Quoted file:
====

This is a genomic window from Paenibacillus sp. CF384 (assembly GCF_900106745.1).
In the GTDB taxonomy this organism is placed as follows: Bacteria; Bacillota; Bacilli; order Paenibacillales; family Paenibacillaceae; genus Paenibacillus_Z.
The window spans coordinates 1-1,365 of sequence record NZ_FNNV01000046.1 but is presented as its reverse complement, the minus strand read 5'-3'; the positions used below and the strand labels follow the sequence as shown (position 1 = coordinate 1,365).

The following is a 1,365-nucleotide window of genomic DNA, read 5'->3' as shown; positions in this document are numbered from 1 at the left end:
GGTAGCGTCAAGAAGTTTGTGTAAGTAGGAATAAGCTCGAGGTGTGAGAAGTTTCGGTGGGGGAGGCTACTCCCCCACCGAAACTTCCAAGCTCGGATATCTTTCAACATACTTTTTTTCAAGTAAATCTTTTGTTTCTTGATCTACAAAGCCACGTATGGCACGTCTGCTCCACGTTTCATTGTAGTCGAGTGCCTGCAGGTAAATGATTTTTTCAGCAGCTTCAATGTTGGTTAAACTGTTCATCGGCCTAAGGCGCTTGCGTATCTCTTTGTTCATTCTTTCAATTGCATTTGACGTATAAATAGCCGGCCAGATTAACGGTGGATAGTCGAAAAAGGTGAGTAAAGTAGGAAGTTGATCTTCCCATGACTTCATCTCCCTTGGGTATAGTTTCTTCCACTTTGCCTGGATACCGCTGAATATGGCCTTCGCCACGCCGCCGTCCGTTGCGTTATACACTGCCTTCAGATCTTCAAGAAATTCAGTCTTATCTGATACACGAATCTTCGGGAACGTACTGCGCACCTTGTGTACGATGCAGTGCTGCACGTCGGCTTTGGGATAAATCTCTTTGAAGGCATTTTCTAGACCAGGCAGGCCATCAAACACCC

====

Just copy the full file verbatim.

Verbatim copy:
This is a genomic window from Paenibacillus sp. CF384 (assembly GCF_900106745.1).
In the GTDB taxonomy this organism is placed as follows: Bacteria; Bacillota; Bacilli; order Paenibacillales; family Paenibacillaceae; genus Paenibacillus_Z.
The window spans coordinates 1-1,365 of sequence record NZ_FNNV01000046.1 but is presented as its reverse complement, the minus strand read 5'-3'; the positions used below and the strand labels follow the sequence as shown (position 1 = coordinate 1,365).

The following is a 1,365-nucleotide window of genomic DNA, read 5'->3' as shown; positions in this document are numbered from 1 at the left end:
GGTAGCGTCAAGAAGTTTGTGTAAGTAGGAATAAGCTCGAGGTGTGAGAAGTTTCGGTGGGGGAGGCTACTCCCCCACCGAAACTTCCAAGCTCGGATATCTTTCAACATACTTTTTTTCAAGTAAATCTTTTGTTTCTTGATCTACAAAGCCACGTATGGCACGTCTGCTCCACGTTTCATTGTAGTCGAGTGCCTGCAGGTAAATGATTTTTTCAGCAGCTTCAATGTTGGTTAAACTGTTCATCGGCCTAAGGCGCTTGCGTATCTCTTTGTTCATTCTTTCAATTGCATTTGACGTATAAATAGCCGGCCAGATTAACGGTGGATAGTCGAAAAAGGTGAGTAAAGTAGGAAGTTGATCTTCCCATGACTTCATCTCCCTTGGGTATAGTTTCTTCCACTTTGCCTGGATACCGCTGAATATGGCCTTCGCCACGCCGCCGTCCGTTGCGTTATACACTGCCTTCAGATCTTCAAGAAATTCAGTCTTATCTGATACACGAATCTTCGGGAACGTACTGCGCACCTTGTGTACGATGCAGTGCTGCACGTCGGCTTTGGGATAAATCTCTTTGAAGGCATTTTCTAGACCAGGCAGGCCATCAAACACCC